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Michel Foucault’s work is rich with implications and insights concerning spatiality, and has inspired many geographers and social scientists to develop these ideas in their own research. This book, the first to engage Foucault’s geographies in detail from a wide range of perspectives, is framed around his discussions with the French geography journal Hérodote in the mid 1970s. The opening third of the book comprises some of Foucault’s previously untranslated work on questions of space, a range of responses from French and English language commentators, and a newly translated essay by Claude Raffestin, a leading Swiss geographer. The rest of the book presents specially commissioned essays which examine the remarkable reception of Foucault’s work in English and French language geography; situate Foucault’s project historically; and provide a series of developments of his work in the contemporary contexts of power, biopolitics, governmentality and war. Contributors include a number of key figures in social/spatial theory such as David Harvey, Chris Philo, Sara Mills, Nigel Thrift, John Agnew, Thomas Flynn and Matthew Hannah. Written in an open and engaging tone, the contributors discuss just what they find valuable - and frustrating - about Foucault’s geographies. This is a book which will both surprise and challenge.
This book examines the processes and obstacles that confront the Intelligence Community as it seeks to provide accurate and timely intelligence to support American foreign policy and security interests. In addition, it addresses Executive and Congressional oversight of the Intelligence community and the impact politics has on the overall results.
This lucidly written book examines the social and political significance of the natural sciences through a detailed and original account of science as an interpretive social practice.
Ronald Reagan’s most-quoted living author—George Gilder—is back with an all-new paradigm-shifting theory of capitalism that will upturn conventional wisdom, just when our economy desperately needs a new direction. America’s struggling economy needs a better philosophy than the college student's lament: "I can't be out of money, I still have checks in my checkbook!" We’ve tried a government spending spree, and we’ve learned it doesn’t work. Now is the time to rededicate our country to the pursuit of free market capitalism, before we’re buried under a mound of debt and unfunded entitlements. But how do we navigate between government spending that's too big to sustain and financial institutions that are "too big to fail?" In Knowledge and Power, George Gilder proposes a bold new theory on how capitalism produces wealth and how our economy can regain its vitality and its growth. Gilder breaks away from the supply-side model of economics to present a new economic paradigm: the epic conflict between the knowledge of entrepreneurs on one side, and the blunt power of government on the other. The knowledge of entrepreneurs, and their freedom to share and use that knowledge, are the sparks that light up the economy and set its gears in motion. The power of government to regulate, stifle, manipulate, subsidize or suppress knowledge and ideas is the inertia that slows those gears down, or keeps them from turning at all. One of the twentieth century’s defining economic minds has returned with a new philosophy to carry us into the twenty-first. Knowledge and Power is a must-read for fiscal conservatives, business owners, CEOs, investors, and anyone interested in propelling America’s economy to future success.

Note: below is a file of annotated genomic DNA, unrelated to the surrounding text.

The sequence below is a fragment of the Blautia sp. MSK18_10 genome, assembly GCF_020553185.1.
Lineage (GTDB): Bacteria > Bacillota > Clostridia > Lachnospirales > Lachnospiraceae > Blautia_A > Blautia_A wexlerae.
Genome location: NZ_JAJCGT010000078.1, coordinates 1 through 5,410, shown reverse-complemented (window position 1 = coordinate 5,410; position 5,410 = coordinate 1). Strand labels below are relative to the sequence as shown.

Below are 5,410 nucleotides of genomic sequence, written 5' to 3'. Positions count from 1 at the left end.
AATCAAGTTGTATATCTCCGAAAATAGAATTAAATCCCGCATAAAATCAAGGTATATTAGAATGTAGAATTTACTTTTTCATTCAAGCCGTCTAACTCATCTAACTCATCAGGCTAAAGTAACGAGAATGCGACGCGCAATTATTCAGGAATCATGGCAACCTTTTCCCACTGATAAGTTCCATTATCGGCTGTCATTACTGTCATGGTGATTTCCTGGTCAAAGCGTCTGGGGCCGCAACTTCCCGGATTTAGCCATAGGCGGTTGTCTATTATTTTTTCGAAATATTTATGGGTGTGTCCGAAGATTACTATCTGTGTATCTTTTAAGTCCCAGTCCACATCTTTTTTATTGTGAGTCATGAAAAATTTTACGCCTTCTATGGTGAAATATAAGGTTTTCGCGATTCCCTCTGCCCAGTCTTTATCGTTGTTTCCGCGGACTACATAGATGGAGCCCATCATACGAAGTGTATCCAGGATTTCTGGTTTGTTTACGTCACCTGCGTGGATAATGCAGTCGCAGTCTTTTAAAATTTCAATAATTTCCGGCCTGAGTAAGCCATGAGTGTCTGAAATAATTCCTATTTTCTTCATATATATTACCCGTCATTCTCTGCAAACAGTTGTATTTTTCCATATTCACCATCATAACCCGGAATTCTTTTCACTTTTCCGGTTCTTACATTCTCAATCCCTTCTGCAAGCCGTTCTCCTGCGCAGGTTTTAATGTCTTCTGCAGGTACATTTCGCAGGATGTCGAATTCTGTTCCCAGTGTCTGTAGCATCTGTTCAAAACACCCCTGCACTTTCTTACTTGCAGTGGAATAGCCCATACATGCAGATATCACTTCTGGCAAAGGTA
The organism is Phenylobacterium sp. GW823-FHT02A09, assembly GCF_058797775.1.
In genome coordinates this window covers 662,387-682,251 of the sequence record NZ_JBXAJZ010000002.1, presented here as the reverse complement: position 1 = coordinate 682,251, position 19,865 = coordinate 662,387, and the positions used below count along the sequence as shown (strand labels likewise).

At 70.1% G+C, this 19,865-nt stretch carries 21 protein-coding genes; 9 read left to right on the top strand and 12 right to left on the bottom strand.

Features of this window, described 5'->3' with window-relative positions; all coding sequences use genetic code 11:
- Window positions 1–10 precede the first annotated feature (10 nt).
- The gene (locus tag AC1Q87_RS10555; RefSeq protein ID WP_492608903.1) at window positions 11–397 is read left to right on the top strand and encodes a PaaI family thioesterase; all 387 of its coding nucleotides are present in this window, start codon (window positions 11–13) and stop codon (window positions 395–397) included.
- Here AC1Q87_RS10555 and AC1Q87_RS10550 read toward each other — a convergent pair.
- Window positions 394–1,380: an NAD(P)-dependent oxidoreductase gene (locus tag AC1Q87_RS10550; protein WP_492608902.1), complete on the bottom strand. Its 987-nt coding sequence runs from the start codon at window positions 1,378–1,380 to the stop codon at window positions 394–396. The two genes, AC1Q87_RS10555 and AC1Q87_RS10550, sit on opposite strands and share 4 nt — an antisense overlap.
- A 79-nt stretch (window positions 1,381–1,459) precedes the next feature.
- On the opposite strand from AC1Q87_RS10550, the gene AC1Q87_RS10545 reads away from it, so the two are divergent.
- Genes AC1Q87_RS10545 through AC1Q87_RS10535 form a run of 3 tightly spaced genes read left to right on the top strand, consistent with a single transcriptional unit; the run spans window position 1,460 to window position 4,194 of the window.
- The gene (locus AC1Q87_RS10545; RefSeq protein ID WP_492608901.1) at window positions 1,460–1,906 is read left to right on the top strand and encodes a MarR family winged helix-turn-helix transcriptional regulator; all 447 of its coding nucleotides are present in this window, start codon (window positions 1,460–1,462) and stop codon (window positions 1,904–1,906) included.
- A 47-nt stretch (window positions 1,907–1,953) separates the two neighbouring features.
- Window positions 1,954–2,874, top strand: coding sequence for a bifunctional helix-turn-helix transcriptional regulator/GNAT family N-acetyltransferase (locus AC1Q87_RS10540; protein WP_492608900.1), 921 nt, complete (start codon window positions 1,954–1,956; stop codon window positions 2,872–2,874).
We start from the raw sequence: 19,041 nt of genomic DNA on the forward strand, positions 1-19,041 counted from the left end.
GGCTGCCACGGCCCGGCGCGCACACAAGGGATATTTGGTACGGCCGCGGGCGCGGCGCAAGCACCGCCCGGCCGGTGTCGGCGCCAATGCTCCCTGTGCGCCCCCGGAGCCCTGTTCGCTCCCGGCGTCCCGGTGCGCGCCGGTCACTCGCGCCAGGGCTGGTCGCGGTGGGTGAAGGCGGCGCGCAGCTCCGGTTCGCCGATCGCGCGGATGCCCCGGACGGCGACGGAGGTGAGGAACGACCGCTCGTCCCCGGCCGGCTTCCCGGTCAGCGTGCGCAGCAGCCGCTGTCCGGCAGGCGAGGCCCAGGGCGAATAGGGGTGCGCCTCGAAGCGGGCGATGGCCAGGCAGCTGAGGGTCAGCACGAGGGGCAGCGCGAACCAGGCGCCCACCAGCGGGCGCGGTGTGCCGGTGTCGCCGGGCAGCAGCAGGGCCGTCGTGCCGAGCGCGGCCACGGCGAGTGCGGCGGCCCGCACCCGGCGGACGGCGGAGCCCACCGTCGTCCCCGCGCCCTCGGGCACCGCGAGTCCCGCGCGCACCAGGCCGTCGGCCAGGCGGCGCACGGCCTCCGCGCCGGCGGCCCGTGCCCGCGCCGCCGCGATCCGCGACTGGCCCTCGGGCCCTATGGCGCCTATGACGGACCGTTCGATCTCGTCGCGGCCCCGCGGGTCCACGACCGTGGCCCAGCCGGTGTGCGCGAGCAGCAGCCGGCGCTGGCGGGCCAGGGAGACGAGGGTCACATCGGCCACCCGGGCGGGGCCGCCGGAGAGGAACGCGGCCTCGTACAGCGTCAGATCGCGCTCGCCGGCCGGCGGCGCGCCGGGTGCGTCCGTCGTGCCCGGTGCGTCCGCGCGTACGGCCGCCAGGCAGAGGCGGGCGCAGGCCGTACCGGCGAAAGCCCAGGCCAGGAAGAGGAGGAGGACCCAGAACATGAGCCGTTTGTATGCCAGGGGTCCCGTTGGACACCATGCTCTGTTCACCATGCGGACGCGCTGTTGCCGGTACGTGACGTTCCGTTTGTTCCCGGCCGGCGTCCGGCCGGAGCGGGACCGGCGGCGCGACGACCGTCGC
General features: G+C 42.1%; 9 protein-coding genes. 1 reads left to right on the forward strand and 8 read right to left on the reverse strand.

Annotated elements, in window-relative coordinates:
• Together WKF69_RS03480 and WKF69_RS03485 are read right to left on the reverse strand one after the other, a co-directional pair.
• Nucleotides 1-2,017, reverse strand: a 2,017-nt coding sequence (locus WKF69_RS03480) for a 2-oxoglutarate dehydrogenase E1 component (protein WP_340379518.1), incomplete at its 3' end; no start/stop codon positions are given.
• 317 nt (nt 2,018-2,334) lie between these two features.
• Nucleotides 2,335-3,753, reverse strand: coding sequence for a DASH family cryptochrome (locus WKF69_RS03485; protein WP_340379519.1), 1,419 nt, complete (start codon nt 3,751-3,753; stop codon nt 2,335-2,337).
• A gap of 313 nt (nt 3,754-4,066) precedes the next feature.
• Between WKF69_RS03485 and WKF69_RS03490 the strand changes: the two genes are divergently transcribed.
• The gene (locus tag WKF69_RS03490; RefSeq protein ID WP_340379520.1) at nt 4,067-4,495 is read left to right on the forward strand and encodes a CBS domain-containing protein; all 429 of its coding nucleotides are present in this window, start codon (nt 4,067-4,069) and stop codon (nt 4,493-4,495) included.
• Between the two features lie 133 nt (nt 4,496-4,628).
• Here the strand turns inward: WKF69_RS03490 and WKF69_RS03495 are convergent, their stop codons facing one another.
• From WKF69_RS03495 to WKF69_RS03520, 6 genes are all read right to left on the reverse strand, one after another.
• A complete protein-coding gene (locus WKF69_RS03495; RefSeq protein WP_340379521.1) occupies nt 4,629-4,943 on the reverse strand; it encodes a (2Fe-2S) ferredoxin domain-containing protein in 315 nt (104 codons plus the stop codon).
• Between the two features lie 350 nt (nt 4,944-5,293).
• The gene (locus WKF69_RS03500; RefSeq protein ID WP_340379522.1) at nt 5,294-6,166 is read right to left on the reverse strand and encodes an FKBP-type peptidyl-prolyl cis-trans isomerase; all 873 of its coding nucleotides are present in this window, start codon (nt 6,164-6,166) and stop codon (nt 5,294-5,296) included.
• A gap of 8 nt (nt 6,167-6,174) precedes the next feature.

Stephen Knight traces the myth of Merlin from to the early Welsh figure of Myrddin, through centuries of literature and art, and to contemporary examples of literature, film, and television.
The intellectual work of Michel Foucault has been an increasingly central component of social science in recent years. This is the first book to directly address the implication of Foucault's work for the field of education. This text, originally published in 1997, not only provides a critical examination of the significance of Foucauldian thought for education, but also discusses how Foucault’s theories are arrayed in the everyday life of schools.
Interest in relations between knowledge, power, and space has a long tradition in a range of disciplines, but it was reinvigorated in the last two decades through critical engagement with Foucault and Gramsci. This volume focuses on relations between knowledge and power. It shows why space is fundamental in any exercise of power and explains which roles various types of knowledge play in the acquisition, support, and legitimization of power. Topics include the control and manipulation of knowledge through centers of power in historical contexts, the geopolitics of knowledge about world politics, media control in twentieth century, cartography in modern war, the power of words, the changing face of Islamic authority, and the role of Millennialism in the United States. This book offers insights from disciplines such as geography, anthropology, scientific theology, Assyriology, and communication science.

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